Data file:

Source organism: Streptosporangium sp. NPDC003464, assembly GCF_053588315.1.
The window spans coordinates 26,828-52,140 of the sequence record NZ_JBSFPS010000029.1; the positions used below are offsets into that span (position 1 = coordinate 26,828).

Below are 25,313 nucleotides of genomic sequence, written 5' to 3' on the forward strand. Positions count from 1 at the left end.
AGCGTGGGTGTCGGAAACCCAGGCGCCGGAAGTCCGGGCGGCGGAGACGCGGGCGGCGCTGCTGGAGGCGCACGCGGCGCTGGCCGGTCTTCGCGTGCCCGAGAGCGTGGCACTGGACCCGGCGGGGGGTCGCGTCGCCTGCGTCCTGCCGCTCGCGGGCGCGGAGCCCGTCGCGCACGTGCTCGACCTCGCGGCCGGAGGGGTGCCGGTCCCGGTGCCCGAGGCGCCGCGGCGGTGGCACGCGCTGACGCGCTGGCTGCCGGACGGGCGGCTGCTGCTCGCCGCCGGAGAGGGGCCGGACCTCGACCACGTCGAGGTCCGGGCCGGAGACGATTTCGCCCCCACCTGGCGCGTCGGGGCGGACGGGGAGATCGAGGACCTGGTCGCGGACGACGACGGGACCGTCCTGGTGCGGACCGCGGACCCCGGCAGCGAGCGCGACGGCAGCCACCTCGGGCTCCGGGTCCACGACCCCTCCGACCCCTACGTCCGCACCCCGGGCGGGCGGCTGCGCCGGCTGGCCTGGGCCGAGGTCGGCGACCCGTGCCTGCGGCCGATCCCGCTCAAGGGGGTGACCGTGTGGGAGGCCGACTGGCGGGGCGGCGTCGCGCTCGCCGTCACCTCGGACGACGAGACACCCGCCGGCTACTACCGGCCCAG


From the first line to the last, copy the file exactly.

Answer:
Source organism: Streptosporangium sp. NPDC003464, assembly GCF_053588315.1.
The window spans coordinates 26,828-52,140 of the sequence record NZ_JBSFPS010000029.1; the positions used below are offsets into that span (position 1 = coordinate 26,828).

Below are 25,313 nucleotides of genomic sequence, written 5' to 3' on the forward strand. Positions count from 1 at the left end.
AGCGTGGGTGTCGGAAACCCAGGCGCCGGAAGTCCGGGCGGCGGAGACGCGGGCGGCGCTGCTGGAGGCGCACGCGGCGCTGGCCGGTCTTCGCGTGCCCGAGAGCGTGGCACTGGACCCGGCGGGGGGTCGCGTCGCCTGCGTCCTGCCGCTCGCGGGCGCGGAGCCCGTCGCGCACGTGCTCGACCTCGCGGCCGGAGGGGTGCCGGTCCCGGTGCCCGAGGCGCCGCGGCGGTGGCACGCGCTGACGCGCTGGCTGCCGGACGGGCGGCTGCTGCTCGCCGCCGGAGAGGGGCCGGACCTCGACCACGTCGAGGTCCGGGCCGGAGACGATTTCGCCCCCACCTGGCGCGTCGGGGCGGACGGGGAGATCGAGGACCTGGTCGCGGACGACGACGGGACCGTCCTGGTGCGGACCGCGGACCCCGGCAGCGAGCGCGACGGCAGCCACCTCGGGCTCCGGGTCCACGACCCCTCCGACCCCTACGTCCGCACCCCGGGCGGGCGGCTGCGCCGGCTGGCCTGGGCCGAGGTCGGCGACCCGTGCCTGCGGCCGATCCCGCTCAAGGGGGTGACCGTGTGGGAGGCCGACTGGCGGGGCGGCGTCGCGCTCGCCGTCACCTCGGACGACGAGACACCCGCCGGCTACTACCGGCCCAG